Territorial disputes are a delicate thing… and potentially deadly as well.
That’s why the U.S. is backing up its positions with an ever-increasing presence of warships in the South China Sea.
China is very touchy about these territories, and unwilling to give up what they perceive as their waters, even as a UN tribunal just denied their claims and strengthened the U.S. hand.
Indeed, the entire situation is combustible and very dangerous.
In a congressional hearing on Wednesday, former Director of National Intelligence and retired Navy admiral Dennis Blair told the panel that the United States should be prepared to use military force to oppose Chinese aggression in the South China Sea.
“I think we need to have some specific lines and then encourage China to compromise on some of its objectives,” Blair, who headed the U.S. Pacific Command while in the Navy, said at the hearing.
Beijing, acutely aware of the military buildup off its coast, has publicly warned the U.S. it’s more than ready to defend against provocations. “China hopes disputes can be resolved by talks… but it must be prepared for any military confrontation.”
The U.S. has the excuse of protecting its ally, and former territory, the Philippines, and thus has a pretext to play policeman in the region.
Now, there is not only an escalation, but an acknowledgement on both sides of the Pacific that things are headed towards war – and it is being openly discussed in those stark terms:
“If our security is being threatened, of course we have the right to demarcate a zone,” Vice Foreign Minister Liu Zhenmin said Wednesday at a briefing in Beijing. “We hope that other countries will not take this opportunity to threaten China and work with China to protect the peace and stability of the South China Sea, and not let it become the origin of a war.”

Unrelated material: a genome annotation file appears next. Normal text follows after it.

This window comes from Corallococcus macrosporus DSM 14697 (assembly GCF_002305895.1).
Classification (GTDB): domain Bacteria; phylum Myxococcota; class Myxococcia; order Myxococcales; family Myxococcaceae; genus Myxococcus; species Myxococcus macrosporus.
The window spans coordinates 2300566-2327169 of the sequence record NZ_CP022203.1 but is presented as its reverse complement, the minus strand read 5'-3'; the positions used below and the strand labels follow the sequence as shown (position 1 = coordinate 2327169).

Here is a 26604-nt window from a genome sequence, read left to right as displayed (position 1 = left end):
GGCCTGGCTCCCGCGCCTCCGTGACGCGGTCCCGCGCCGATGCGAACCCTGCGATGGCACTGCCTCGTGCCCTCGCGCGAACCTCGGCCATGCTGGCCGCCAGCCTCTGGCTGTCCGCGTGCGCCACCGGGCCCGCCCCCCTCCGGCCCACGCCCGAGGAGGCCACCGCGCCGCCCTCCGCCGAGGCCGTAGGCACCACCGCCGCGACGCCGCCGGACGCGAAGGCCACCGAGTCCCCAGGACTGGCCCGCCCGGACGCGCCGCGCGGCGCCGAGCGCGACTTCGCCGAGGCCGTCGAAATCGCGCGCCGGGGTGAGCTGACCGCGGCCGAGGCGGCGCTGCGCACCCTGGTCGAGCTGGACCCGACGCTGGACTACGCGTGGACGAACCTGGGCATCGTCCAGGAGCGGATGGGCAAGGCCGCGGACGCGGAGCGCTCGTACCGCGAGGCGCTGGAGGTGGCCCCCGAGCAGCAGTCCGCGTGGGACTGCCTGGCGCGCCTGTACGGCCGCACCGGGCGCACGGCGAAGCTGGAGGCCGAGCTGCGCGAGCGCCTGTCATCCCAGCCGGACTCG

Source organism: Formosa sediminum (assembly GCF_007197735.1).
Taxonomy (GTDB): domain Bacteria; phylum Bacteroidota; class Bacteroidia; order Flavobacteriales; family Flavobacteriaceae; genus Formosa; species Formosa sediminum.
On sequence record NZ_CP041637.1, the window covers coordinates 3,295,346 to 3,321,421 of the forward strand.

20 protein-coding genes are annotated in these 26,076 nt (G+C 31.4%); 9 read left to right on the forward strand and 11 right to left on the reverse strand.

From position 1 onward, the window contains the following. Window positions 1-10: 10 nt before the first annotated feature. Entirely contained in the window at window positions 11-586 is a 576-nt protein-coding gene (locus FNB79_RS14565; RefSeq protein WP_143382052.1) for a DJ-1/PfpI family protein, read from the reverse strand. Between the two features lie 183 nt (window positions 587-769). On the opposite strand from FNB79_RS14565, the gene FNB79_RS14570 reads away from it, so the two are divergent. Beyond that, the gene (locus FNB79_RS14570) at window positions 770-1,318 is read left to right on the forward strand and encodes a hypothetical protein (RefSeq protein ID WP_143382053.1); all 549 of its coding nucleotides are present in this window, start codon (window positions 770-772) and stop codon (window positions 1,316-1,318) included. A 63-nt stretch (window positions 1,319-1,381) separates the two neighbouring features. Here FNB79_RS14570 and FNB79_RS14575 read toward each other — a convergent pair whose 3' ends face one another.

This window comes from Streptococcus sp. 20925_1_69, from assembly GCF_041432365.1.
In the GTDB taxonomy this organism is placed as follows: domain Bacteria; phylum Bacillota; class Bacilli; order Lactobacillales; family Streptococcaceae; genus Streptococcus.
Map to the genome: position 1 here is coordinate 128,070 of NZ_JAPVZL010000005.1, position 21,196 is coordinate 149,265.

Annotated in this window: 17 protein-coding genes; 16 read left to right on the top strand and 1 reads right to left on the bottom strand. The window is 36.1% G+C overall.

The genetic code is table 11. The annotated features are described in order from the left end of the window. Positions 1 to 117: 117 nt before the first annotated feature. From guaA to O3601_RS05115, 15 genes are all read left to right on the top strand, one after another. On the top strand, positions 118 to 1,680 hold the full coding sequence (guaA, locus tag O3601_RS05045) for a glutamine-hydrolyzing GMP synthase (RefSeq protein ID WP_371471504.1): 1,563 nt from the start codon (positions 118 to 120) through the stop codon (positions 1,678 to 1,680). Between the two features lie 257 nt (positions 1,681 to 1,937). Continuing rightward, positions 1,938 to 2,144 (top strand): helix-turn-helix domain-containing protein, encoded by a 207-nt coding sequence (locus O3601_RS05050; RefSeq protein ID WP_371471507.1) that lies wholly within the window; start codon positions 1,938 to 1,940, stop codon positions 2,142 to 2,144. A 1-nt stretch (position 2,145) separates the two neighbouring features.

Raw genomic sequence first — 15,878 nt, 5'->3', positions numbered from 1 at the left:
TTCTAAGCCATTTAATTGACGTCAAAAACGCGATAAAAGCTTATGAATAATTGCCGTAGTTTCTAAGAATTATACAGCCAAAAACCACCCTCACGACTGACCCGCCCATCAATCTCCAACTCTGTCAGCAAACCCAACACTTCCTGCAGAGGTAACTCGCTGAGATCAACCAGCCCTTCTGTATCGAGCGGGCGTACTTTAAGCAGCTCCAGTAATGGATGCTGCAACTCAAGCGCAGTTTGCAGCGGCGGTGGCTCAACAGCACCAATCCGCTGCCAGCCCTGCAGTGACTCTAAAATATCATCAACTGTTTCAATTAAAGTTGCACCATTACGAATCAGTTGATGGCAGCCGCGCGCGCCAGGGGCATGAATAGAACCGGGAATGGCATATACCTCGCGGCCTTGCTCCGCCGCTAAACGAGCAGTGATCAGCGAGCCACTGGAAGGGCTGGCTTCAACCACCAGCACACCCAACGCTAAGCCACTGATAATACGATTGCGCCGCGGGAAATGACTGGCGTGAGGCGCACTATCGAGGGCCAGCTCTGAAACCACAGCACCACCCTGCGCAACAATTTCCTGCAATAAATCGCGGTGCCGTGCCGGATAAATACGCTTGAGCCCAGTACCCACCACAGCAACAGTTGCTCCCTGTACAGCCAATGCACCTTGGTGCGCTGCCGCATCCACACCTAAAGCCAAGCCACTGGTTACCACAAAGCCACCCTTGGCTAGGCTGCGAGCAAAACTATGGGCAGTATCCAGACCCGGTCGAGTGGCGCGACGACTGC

And war, it appears, is becoming increasingly likely by the day — with other countries in Southeast Asia beginning to take sides.
Are we really to expect a looming world war from China, who has played the parts of villain, ally, trade partner and rival all at the same time?
No one can say, but there is plenty of worry that war could really happen. Even billionaire George Soros warned that the potential danger of WWIII breaking out with China was ‘not an exaggeration’:
The US government has little to gain and much to lose by treating the relationship with China as a zero-sum game. In other words it has little bargaining power. It could, of course, obstruct China’s progress, but that would be very dangerous. President Xi Jinping has taken personal responsibility for the economy and national security. If his market-oriented reforms fail, he may foster some external conflicts to keep the country united and maintain himself in power. This could lead China to align itself with Russia not only financially but also politically and militarily. In that case, should the external conflict escalate into a military confrontation with an ally of the United States such as Japan, it is not an exaggeration to say that we would be on the threshold of a third world war.
And yet, President Obama and numerous other U.S. officials have been deliberately stoking the tension and adding fuel to the fire with provocation in the disputed waters.
As Michael Snyder wrote several months ago:
Barack Obama sent a guided missile destroyer into disputed waters in the South China Sea to see if the Chinese would start shooting at it. Yes, this is what he actually did. Fortunately for us, the Chinese backed down and did not follow through on their threats to take military action. Instead, the Chinese have chosen to respond with very angry words. The Chinese ambassador to the United States, Cui Tiankai, says that what Obama did was “a very serious provocation, politically and militarily.” And as you will see below, a state-run newspaper stated that China “is not frightened to fight a war with the US in the region”. So why in the world would Obama provoke the Chinese like this? Yes, the Chinese claims in the South China Sea are questionable. But there are other ways to resolve things like this.
Most Americans assume that an actual shooting war between the United States and China is not even within the realm of possibility, but many of our leaders see things very differently. For instance, just check out what CIA Deputy Director Michael Morell thinks…
The current posturing in the area has led to heightened tensions between the world’s preeminent military powers, and in May Former CIA Deputy Director Michael Morell told CNN that the confrontation indicates there is “absolutely” a risk of the U.S. and China going to war sometime in the future.
Full article: U.S. Warships Surround Disputed Chinese Waters, Prepared For War: “WWIII At Stake” (Zero Hedge)